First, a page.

The focus of our lives grew narrower as our preoccupation with gnawing hunger grew stronger. We had nothing to spare for growth when all we had went to feed our habits. Fewer and fewer opportunities to begin the fixing, as we chased the fix with growing desperation. In the end it became obvious that we had developed a pathological relationship with the "bread of our affliction".

We break the middle matzo because the middle matzo represents the Great Mothering Principle of the Kabbalistical Sphere of BINAH. We lost the ability to take care of our most basic needs, to Mother ourselves.

If the recitation of the Haggadah is our "war-story", our qualification, why are we breaking the matzo now before beginning our war story?

The answer is heartbreaking. The reason this happens before the Haggadah, is because the splitting of the self almost always occurs when we are still in a pre-verbal state. The disorder of our personalities, the shaming and abandonment of ourselves happens when we are still babies, infants. What follows is the story of our lives after the rupture. The inevitable, inexorable descent into the blast-furnace that was our Egypt, and our deliverance. There are no words to describe the event. We simply break the matzo, leaving the smaller section on the Seder plate, We wrap the larger piece in a pillow-case and put it away for afikomen.

Recovery is a lifelong process. We must realize, actualize and integrate the whole of ourselves. We will do this by eating the Afikomen as a symbolic "last-act" of the Seder. When it is all over we will have achieved a reclamation of the "self" we abandoned. We take the Afikomen we have wrapped in a pillowcase, slinging it over the shoulder we explain to our children:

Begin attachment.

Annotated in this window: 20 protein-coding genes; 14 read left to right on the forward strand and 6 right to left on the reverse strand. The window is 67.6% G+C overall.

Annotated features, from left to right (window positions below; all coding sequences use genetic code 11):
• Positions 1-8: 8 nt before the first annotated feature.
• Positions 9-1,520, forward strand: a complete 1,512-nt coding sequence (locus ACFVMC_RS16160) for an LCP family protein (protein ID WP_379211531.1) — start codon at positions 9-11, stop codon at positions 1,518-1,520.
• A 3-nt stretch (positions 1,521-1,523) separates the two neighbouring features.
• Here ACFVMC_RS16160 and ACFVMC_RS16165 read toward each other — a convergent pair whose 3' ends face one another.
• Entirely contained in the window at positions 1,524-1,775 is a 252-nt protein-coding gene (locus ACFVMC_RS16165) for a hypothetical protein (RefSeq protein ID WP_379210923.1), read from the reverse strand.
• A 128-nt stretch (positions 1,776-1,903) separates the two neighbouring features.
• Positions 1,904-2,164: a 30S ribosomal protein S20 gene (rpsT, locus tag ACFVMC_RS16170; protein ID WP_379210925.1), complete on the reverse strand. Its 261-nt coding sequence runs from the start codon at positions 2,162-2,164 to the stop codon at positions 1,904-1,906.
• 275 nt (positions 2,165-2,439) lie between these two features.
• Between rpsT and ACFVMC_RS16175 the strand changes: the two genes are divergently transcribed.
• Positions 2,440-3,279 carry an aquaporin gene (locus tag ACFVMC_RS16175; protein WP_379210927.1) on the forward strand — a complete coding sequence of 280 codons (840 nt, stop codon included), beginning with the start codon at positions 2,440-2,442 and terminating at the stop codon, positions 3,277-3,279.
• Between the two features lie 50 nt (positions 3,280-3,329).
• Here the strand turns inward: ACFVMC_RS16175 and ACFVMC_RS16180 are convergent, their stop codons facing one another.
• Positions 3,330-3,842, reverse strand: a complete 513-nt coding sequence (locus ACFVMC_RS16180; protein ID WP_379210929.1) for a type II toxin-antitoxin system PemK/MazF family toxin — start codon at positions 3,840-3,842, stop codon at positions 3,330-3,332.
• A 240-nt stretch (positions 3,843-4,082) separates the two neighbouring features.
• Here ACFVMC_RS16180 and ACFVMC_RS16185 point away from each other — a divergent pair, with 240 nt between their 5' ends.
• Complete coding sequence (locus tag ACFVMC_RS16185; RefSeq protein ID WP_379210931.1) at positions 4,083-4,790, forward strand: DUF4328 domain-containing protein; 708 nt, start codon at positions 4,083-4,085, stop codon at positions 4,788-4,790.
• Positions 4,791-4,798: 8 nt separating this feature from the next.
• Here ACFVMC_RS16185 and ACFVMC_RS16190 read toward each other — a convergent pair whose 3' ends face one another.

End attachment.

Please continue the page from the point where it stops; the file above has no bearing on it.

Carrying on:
“This is what our parents did when they came out of Egypt;”

As it is written:

“Their dough slung over their shoulders in sheets”

And the sun shone so hot that it was baked, without the opportunity to leaven as dough left alone will do. And so they continued to eat the unleavened bread even when they came out of Egypt".

Why did we continue eating this bread after we had left Egypt? Why is this a point worth mentioning? In a sense we are reminding ourselves of those times early in Recovery when we found ourselves in very painful situations, eating what seemed identical to the bread of our affliction. We can only see with hindsight that we were eating bread of freedom. In our haste to leave Egypt we were prepared to go to any lengths; even mothers with tiny children walked away from the only homes they had. Walking into the wilderness with nothing to eat but unfinished pastry dough and trust in their Higher Power. It is customary to hide the Afikomen, allowing children the excitement of the search. Just another way of keeping them awake and alert whilst the Seder continues.

Source :

By Rabbi Melissa Klein, Rabbi Joanna Katz, Rabbi Julie Greenberg, Rabbi Jo Hirschmann, Susan Kaplow, Rabbi Sue Levi Elwell

This year, we add a padlock and a key to our seder plate.

Those of us who are blessed to live in our own homes tend to associate locks and keys with protection and access. Many of us have homes that keep us safe and that allow us to go in and out as we please. In contrast, for more than two million individuals who are incarcerated in the United States — the majority of whom are people of color — the lock represents the reality of being locked up and then locked out. Upon leaving prison with a felony conviction, these Americans “enter a hidden underworld of legalized discrimination and permanent social exclusion” (Michelle Alexander, The New Jim Crow, p. 13). They are locked out of jobs, housing opportunities, and in many places, voting rights. In Michelle Alexander’s words, “Today a criminal freed from prison has scarcely more rights, and arguably less respect, than a freed slave or a black person living ‘free’ in Mississippi at the height of Jim Crow” ( The New Jim Crow, p. 141).

We place the lock and key on our seder plate tonight to ally ourselves with those who are behind bars, with those who are labelled as felons in the community, and with the parents, children, and other family members of those who are locked up and locked out. The key represents our commitment, as Jews who know a history of oppression, to join the movement to end mass incarceration in the United States. The key reminds us of our potential to partner with the Source of Liberation to unlock a more promising, dignified future for us all.